The most distinctive catalyst to this issue is found in 1 Timothy (2:11) ”A woman should learn in quietness and full submission” The word translated here as quietness: ἡσυχία hesuchia,[8] may give the false impression that a woman was not allowed to speak at all. The word is similar to the word in verse 2, “that we may live peaceful and quiet lives in all godliness and holiness.”  ἡσύχιος hesuchios,[9] infers a manner in which they were to live.[10] Typically: inward calm or tranquillity,  attentive quietness.[11] Submission ὑποταγή hupotage, [12] translates as obedience, subjection.[13] However, the language of 1 Corinthians (1 Cor. 14:34-35) is much stronger, apparently suggesting a more extensive restriction on women speaking in church.

 

That being said, proponents for women teaching use this same passage[14] (1 Cor 11:3ff) to argue that Paul allows women to pray and prophesy in public worship and therefore are teaching. We then need to clarify the nature of prophecy. Certainly it edifies the church (1 Cor 14:4). Is prophecy, or any other form of edification, teaching? The word Paul uses in the passage for prophesies: (προφητεύω) prophēteúō which “…declare truths through the inspiration of God’s Holy Spirit…” [15]  edify is (οἰκοδομέω) oikodoméō[16]  which is a building term. This suggests that, rather than teaching it is a building up or encouragement in growth. Paul lists teaching and prophecy separately on three occasions (Eph 4:11; Rom. 12:6-7; 1 Cor. 12:28-29) so it stands to reason they serve different functions within the church. This does however; support the point that silent does not mean a woman cannot speak and contribute to worship. The prophesy in 1 Corinthians is reminiscent of Acts 2 and the outpouring of the Holy Spirit where Peter quotes Joel 2:28ff. There is every likelihood that the women who were closest to Jesus during his ministry and possibly even first witnesses to the empty tomb were there when those tongues of fire came down and fulfilled the “daughters” portion of that prophesy. Hence, in Corinth, women are able to prophesy in the Holy Spirit as part of worship.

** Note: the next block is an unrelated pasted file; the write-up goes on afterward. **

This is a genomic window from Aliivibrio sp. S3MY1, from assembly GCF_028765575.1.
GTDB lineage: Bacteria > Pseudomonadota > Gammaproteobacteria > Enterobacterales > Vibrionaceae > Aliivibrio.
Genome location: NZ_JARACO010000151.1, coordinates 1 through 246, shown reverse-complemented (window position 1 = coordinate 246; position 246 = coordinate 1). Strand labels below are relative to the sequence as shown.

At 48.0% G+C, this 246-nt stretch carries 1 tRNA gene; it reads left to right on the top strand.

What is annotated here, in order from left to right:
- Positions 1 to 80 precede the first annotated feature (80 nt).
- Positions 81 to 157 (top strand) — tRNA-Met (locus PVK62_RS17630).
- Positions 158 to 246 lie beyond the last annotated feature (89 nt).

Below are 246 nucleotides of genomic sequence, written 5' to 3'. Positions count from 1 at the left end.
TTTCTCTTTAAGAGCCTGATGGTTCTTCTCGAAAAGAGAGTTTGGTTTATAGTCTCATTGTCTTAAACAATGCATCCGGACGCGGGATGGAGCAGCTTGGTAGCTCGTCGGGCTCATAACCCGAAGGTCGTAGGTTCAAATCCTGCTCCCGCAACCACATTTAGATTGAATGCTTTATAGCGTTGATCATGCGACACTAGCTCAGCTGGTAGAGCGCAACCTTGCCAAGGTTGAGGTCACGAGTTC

There is no doubt that women are good teachers. Paul himself alludes to this in Titus 2, when he acknowledges that Timothy’s own grandmother Lois and mother Eunice instilled the faith in him. The ability to teach is not the issue here. Those that see this verse as prohibitive to women teaching cite 1 Tim 2:3 & 14) as the reason for Paul’s assertion. This leads to a further debate on the creation and fall account: This side of the debate advocate that there is a creation order that is the defining factor. “13For Adam was formed first, then Eve.” That doesn’t allow that men are in some way above women. The creation account of Genesis 1 makes that abundantly clear: (Cf :Eph 5:21)

27So God created man in his own image,